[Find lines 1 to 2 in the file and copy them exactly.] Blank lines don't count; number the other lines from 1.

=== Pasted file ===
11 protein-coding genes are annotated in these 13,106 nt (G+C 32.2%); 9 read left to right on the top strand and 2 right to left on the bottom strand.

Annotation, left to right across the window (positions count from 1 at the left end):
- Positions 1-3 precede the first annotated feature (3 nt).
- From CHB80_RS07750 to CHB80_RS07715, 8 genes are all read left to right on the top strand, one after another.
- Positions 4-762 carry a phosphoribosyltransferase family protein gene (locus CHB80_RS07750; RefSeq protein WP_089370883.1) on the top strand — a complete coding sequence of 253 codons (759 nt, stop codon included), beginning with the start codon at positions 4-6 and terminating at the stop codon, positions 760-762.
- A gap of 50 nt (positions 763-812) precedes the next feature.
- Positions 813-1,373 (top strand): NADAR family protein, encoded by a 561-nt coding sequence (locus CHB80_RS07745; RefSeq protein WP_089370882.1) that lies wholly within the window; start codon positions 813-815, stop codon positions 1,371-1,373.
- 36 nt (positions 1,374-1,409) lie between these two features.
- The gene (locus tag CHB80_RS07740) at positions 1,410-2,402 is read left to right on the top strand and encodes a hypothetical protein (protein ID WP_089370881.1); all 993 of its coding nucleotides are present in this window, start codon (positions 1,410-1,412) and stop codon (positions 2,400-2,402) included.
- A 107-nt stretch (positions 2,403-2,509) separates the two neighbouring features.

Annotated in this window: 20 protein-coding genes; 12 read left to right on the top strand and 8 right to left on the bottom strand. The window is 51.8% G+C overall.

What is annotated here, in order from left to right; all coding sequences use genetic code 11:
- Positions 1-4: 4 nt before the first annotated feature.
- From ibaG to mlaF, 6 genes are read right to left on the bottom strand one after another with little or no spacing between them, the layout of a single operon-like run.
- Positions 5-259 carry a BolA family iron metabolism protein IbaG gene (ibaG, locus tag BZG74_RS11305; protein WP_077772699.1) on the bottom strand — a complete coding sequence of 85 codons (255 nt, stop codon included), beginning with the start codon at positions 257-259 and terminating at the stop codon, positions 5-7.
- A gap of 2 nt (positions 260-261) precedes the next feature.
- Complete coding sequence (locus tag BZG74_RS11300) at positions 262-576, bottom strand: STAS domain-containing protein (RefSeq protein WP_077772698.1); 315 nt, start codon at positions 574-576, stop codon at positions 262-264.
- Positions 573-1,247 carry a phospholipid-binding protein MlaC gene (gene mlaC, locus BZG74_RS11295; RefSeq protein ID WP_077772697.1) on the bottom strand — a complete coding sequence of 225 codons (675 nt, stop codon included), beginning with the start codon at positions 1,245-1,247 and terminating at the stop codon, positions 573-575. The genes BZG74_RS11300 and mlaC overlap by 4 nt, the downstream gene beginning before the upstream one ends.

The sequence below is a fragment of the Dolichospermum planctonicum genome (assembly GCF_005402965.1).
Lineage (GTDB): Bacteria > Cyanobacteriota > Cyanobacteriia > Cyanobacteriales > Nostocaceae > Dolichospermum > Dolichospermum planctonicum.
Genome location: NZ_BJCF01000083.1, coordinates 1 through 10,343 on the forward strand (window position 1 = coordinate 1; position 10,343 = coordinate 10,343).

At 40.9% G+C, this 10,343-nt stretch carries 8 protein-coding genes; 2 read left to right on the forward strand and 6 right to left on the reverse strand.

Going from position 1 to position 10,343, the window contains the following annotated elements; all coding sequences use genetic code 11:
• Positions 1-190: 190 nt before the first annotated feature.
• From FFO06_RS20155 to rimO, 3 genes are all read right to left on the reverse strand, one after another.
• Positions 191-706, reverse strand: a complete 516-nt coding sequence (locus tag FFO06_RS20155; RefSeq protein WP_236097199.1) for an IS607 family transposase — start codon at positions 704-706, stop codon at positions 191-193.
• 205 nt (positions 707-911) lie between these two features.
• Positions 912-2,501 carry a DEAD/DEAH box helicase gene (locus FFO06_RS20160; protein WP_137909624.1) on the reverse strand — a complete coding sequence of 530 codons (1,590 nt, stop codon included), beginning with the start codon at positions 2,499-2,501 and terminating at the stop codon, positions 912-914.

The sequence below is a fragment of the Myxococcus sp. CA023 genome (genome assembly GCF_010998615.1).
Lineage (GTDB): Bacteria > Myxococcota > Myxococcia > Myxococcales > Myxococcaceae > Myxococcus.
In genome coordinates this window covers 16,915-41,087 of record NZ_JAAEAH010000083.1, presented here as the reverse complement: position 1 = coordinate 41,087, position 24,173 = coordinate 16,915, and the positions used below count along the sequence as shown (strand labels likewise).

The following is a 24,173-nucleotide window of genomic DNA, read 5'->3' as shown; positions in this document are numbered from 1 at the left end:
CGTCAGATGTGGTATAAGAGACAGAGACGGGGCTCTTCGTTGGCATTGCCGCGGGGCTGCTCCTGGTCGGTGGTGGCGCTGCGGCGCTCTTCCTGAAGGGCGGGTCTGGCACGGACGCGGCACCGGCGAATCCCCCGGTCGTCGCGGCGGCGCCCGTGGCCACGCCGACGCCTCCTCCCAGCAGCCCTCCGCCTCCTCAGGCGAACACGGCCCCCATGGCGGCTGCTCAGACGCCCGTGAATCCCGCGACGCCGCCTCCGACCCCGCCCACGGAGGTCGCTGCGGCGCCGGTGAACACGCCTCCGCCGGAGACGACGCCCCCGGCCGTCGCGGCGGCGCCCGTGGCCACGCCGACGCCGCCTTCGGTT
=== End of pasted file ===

11 protein-coding genes are annotated in these 13,106 nt (G+C 32.2%); 9 read left to right on the top strand and 2 right to left on the bottom strand.

Annotation, left to right across the window (positions count from 1 at the left end):